Stranded in Melbourne, Malaysians wait to be ‘rescued’ after KL flights cancelled

Malaysians in Melbourne have been told to wait until July to fly home.

PETALING JAYA: Many Malaysians who are anxious to fly home from Melbourne are complaining of financial and emotional stress because there are no flights to Kuala Lumpur.

Some have told FMT they were dismayed to learn from the Malaysian consulate in Melbourne they would have to wait until July to get a flight.

They said they were at first relieved that Malaysia Airlines (MAS) had scheduled a flight for May 25 but were crestfallen when the company decided to cancel it 20 minutes after making it available for booking.

They have been venting their frustrations through a Covid-19 quarantine support group on Facebook.

Perhaps the direst case is that of university student Ng, whose father has been diagnosed with Stage 4 lung and brain cancer. Doctors have said he has less than three months to live.

Ng, who is from Ipoh, told FMT by email that he was willing to void his student visa, which expires in September, to be at his father’s side.

“Last Saturday, my father was admitted again as he was suffering from breathing difficulties,” he said. “I need to go back as soon as possible.”

He said he and many other Malaysians bought tickets for the May 25 flight as soon they learned it was available.

“But when we called MAS, we were told: ‘We are not sure if we can proceed. We need more people to buy tickets for this flight to proceed’.”

He said those who had bought tickets were told by email six hours later that the flight had been cancelled.

“The only other option is to fly Qatar Airlines but that will set me back RM10,000. I’ll have to fly to Qatar and then to KL, which will take about 24 hours.

“Looks like I have no choice but to borrow money from my friends to go back home. I feel ashamed and disappointed with my national airline.”

Another student, Emily Yeoh, said her experience was similar to Ng’s. She got the email about the cancelled flight 20 minutes after making her booking.

“I tried to ask for a full refund, but was told by Malaysia Airlines customer service that I can only be reimbursed with a flight voucher, which I need to use before June 30, 2021.

“While I understand that MAS is facing many challenges because of Covid-19, shouldn’t the airline be more thoughtful about making a flight available and not to cancel at the very last minute?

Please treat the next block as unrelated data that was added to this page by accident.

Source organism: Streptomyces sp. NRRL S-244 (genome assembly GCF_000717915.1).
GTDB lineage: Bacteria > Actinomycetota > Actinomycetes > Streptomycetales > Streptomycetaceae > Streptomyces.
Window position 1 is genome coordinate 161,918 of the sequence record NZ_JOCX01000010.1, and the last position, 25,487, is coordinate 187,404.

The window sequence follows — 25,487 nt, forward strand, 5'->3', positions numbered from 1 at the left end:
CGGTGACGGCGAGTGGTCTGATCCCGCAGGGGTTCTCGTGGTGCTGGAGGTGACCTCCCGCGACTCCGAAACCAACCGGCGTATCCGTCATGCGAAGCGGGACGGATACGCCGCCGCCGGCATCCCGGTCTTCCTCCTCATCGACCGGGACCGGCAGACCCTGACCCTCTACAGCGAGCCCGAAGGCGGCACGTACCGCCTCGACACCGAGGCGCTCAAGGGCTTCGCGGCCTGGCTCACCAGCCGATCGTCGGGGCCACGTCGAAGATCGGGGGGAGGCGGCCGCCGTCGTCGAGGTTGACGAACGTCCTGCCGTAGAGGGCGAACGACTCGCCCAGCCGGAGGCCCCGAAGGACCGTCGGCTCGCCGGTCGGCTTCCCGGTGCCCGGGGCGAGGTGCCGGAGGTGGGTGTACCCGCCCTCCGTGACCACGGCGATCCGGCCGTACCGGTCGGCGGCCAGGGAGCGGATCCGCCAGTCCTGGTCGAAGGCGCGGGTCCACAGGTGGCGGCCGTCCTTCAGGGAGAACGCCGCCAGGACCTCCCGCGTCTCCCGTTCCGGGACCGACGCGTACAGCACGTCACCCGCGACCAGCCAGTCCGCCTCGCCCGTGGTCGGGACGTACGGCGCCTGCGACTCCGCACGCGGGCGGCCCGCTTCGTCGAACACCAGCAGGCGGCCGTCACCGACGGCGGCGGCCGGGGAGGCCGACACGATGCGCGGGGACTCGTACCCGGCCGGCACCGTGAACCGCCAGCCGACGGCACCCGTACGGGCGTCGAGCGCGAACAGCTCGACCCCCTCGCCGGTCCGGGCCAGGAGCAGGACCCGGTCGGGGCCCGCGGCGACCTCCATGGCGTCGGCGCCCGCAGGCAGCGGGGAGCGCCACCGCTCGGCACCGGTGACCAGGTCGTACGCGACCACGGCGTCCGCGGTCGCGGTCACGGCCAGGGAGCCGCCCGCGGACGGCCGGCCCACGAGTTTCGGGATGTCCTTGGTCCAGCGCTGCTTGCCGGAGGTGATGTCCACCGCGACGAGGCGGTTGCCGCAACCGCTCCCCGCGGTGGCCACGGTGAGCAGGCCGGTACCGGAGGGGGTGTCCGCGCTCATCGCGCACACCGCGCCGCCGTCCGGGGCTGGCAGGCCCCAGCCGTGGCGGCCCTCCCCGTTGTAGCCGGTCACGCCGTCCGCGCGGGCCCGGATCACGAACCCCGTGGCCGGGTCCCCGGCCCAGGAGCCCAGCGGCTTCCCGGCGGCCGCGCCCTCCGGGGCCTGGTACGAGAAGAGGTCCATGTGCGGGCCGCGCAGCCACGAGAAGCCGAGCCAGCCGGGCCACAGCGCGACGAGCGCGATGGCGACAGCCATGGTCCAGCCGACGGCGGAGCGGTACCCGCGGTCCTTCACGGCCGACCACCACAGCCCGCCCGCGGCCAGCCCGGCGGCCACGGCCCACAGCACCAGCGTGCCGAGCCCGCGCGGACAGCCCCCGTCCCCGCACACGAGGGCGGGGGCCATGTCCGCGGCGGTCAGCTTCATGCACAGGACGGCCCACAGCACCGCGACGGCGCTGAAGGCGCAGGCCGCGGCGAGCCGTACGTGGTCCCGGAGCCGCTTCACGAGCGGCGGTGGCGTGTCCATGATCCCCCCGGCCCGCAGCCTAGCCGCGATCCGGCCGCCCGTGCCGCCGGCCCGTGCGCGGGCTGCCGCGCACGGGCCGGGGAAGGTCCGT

“I wonder why MAS would put this flight up for booking when it was unsure it would take off.”

She said she had earlier booked an AirAsia flight to KL slated for June 2, but that has been cancelled too.

“I am worried that there will be no flight available for the next two to three months, especially if Australia or Malaysia start to impose a lockdown again.”

Yeoh, who is on an exchange programme at Monash University until the end of July, said she could stay on only until the end of June as the rent for her residence would be due then. She said there was no use staying on in Australia since all classes have now gone online.

Foo Tun Xiang, another student, has started an “expression of interest” petition on Google Forms for the rescue of Malaysians stuck in Melbourne.

By 10pm last night, the petition had garnered the support of more than 80 people wanting to return to Malaysia.

Foo said he needed to return home to Petaling Jaya because his tenancy agreement expires in June. He said he booked a MAS flight for June 4 in February, when economy class tickets were going for A$700 (about RM2,000). But MAS cancelled the flight in April.

He said his family had been wanting him to return since last month.

“The biggest push factor is the security and safety offered by Malaysia to citizens and residents,” he said.

“Australia is offering the same to its citizens and residents and encourages international students to go back if they can’t support themselves.

“While I can support myself in the short term, returning home is a priority as I’ll be in more familiar territory. The cost of living is much lower.

“The University of Melbourne will make arrangements for students who can’t return to Australia for next semester.”

FMT has contacted Malaysia Airlines, AirAsia and the foreign ministry for comment.

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